‘Dynamite Jack’ Review – Simply A Blast
What do you get when you mix Metal Gear Solid with Bomberman? No, the answer is not a 15 hour cinematic roller coaster into the life of a robotic terrorist. Instead you get Dynamite Jack – a blend of stealth gameplay and bomb-centric challenges with great controls and a incredible amount of polish. It’s not redefining any genre but it is fun, original, and smart enough to make it stand out in the crowd.
You play as a space marine that has just escaped captivity and must now flee from the adjoining mine. The story is told through a few images and and sentences right off the bat. Like many other indie games, it is there simply as an excuse to jump into the game.
Levels are short and completely separate from one another. It is a linear affair in that all you can do is complete the levels, but what order you tackle them in is sometimes up to you, though to only a small extent. The gameplay is an interesting blend of stealth and puzzle sequences. You will use your map, flashlight and bombs in order to bypass enemy guards, scientists, lasers, and beastly experiments. The bombs are clearly your most useful tool as they can be used to distract, kill, or explore. An argument could be made to say that the bombs are too powerful, eventually creating a formula where you can bait enemy guards to their deaths on nearly ever level. Then again, that problem could easily be blamed on the brain-dead A.I.
The flashlight mechanics are where the game gets creative. Sure, you have your standard Metal Gear Solid use of the cone of light as an enemy field of view. However for your character the flashlight is imperative to simply seeing your surroundings. While its not necessarily pretty, the light physics can create some interesting situations for hiding. The challenge regarding the flashlight is that shining it upon enemy guards and scientists always results in a quick and painful death. On the other hand, the abominations that chase you mindlessly fear the light and will run away from you should you use this to your advantage. It’s a neat method of dealing with enemies beyond simply bombing them. Unfortunately, bombing them feels far easier than playing keep away.
Then there are those moments where the game simply doesn’t give you a flashlight for the majority of the level, or has a challenge associated with not using one. These are the moments that truly make you appreciate the , as you will walk in the dark and often stumble into pits of doom. Not to mention the sense of panic caused when you are being chased by the light-fearing abominations without either bombs or a flashlight to defend yourself. This sense of helplessness due to lack of a flashlight or bombs is a highlight of each level. Who would think that the best part of a Bomberman style game is when you lack the ability to plant bombs?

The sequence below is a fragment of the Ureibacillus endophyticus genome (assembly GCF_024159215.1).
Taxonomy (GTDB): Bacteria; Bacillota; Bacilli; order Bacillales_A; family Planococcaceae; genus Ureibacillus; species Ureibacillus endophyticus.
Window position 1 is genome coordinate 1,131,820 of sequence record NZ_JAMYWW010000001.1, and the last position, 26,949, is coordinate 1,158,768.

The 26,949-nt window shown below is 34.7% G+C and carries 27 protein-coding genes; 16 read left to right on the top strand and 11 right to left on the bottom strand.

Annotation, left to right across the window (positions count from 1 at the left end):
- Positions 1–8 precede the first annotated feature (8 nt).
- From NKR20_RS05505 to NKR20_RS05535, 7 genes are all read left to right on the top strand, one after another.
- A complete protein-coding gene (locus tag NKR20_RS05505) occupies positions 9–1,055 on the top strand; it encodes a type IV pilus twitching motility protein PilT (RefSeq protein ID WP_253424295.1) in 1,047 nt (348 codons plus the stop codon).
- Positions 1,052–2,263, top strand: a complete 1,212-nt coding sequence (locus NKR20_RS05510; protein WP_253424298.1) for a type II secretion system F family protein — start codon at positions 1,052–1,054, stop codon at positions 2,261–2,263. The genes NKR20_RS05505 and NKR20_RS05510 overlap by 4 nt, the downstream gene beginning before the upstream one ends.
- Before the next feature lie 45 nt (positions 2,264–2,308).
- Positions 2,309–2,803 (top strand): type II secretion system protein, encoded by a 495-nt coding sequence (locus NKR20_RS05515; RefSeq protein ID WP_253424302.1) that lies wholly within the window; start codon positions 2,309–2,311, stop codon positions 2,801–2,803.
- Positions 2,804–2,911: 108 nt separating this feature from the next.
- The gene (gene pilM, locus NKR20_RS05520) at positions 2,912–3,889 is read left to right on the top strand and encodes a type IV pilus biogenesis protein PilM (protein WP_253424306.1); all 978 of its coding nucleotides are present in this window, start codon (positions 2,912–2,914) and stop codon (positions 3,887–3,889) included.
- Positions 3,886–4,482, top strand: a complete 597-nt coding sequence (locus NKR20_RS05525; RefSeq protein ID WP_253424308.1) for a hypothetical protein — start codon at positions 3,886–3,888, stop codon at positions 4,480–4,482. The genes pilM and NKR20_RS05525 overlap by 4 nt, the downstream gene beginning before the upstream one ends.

There isn’t anything particularly creative in Dynamite Jack. Instead the game combines two different game styles to create a fairly fresh experience. Thanks to well-thought out level design and significant polish the developer is largely successful in crafting a fun experience. The save feature in the game is particularly noteworthy. If you step into the blue square you will save your progress in that level as well as remain safe from enemies and explosions. There is no waiting to save or load, it’s instant and never makes dying a frustrating experience.
Despite the praise, it isn’t without fault. While the music fits well, the sound in the game is primitive at best. Unfortunately the game highlights its sound by having death sounds of all kinds play 10 times louder than any other sound in the game. Not only does this bring attention to it but it also works to scare me silly every single time I died. That being said, that may have been the intention all along.
More importantly, the experience eventually flirts with tedium and repetition. Using bombs to lure enemies into another explosion will get old quickly. The game attempts to alleviate the problem by presenting you with three challenges on each level. The challenges that task you with completing the level in a time limit or without killing an enemy are clearly the highlights. Unfortunately, the game also features challenges like “blow up 50 bombs” which aren’t difficult by any means, only time consuming.
All in all Dynamite Jack deserves praise for being a fun, thought-provoking game that managed to feature a stealth experience using bombs. While the fun eventually teeters on repetition, the game throws enough challenges at you to keep you interested. The game makes controlling your character a breeze. Considering the polish in the visuals, audio, and gameplay, it should come as no surprise that Dynamite Jack is a mostly bug-free experience. If you like your games simple yet fairly challenging, don’t be surprised if you find Dynamite Jack to be a blast.
Review summary Pros:
Neat use of lighting; incredibly polished; simple controls, fun and challenging
Poor A.I; can become tedious and repetitive with time